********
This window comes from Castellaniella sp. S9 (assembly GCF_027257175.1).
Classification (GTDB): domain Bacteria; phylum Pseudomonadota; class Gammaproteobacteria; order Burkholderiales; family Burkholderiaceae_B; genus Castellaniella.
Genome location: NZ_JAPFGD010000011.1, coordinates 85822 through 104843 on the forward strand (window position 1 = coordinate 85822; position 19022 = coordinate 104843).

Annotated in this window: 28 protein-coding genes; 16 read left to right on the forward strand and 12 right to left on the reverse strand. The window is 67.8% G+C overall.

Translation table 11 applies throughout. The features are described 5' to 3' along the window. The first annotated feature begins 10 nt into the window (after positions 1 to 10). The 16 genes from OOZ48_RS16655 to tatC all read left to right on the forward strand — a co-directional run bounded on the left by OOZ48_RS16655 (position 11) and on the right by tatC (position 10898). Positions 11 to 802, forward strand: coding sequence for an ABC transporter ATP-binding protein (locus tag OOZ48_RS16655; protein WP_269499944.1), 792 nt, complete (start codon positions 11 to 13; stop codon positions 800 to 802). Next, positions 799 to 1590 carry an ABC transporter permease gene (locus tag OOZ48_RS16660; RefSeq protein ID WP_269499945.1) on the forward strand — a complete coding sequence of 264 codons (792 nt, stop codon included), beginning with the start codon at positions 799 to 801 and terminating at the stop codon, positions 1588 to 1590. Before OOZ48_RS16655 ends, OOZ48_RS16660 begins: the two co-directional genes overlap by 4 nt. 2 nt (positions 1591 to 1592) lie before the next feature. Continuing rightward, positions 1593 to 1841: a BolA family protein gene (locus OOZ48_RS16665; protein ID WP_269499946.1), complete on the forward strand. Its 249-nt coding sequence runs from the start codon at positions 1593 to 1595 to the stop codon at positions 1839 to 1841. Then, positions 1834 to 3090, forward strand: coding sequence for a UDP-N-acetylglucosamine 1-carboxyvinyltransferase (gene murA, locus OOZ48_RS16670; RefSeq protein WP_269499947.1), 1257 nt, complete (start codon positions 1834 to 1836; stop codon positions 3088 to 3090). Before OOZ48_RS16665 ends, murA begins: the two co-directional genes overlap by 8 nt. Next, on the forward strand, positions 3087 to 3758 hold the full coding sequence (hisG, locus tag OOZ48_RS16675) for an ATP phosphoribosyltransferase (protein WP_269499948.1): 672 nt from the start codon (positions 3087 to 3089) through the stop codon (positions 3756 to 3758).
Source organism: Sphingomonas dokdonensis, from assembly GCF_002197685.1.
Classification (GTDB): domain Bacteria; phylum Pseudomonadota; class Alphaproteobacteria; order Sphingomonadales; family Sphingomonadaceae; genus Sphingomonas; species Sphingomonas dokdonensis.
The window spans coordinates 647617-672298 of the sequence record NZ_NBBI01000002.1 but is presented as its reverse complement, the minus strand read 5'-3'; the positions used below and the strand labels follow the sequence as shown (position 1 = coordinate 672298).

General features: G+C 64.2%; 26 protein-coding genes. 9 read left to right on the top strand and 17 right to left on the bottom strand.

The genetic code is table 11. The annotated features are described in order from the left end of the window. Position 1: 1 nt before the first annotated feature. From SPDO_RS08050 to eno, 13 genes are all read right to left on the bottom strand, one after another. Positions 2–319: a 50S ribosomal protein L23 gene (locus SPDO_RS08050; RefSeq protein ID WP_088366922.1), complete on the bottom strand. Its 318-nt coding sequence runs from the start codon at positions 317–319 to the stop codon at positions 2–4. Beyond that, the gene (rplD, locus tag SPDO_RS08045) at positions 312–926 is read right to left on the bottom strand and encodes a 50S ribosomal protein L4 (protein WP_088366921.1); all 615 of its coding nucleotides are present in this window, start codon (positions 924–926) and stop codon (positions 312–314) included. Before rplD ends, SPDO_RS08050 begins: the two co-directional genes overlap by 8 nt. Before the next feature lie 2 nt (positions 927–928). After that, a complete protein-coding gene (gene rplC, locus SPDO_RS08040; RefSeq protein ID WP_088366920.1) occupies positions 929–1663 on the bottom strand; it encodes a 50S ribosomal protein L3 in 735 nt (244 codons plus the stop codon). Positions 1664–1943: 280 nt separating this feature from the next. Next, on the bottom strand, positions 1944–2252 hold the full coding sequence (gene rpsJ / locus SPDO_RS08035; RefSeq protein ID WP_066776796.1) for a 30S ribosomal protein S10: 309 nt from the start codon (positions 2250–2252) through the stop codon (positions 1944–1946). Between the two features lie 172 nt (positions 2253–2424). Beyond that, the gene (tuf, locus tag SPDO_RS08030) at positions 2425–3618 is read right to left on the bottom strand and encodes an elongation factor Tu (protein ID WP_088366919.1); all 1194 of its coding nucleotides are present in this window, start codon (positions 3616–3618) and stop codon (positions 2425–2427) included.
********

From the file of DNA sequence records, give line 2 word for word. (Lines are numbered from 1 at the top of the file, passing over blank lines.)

Classification (GTDB): domain Bacteria; phylum Pseudomonadota; class Gammaproteobacteria; order Burkholderiales; family Burkholderiaceae_B; genus Castellaniella.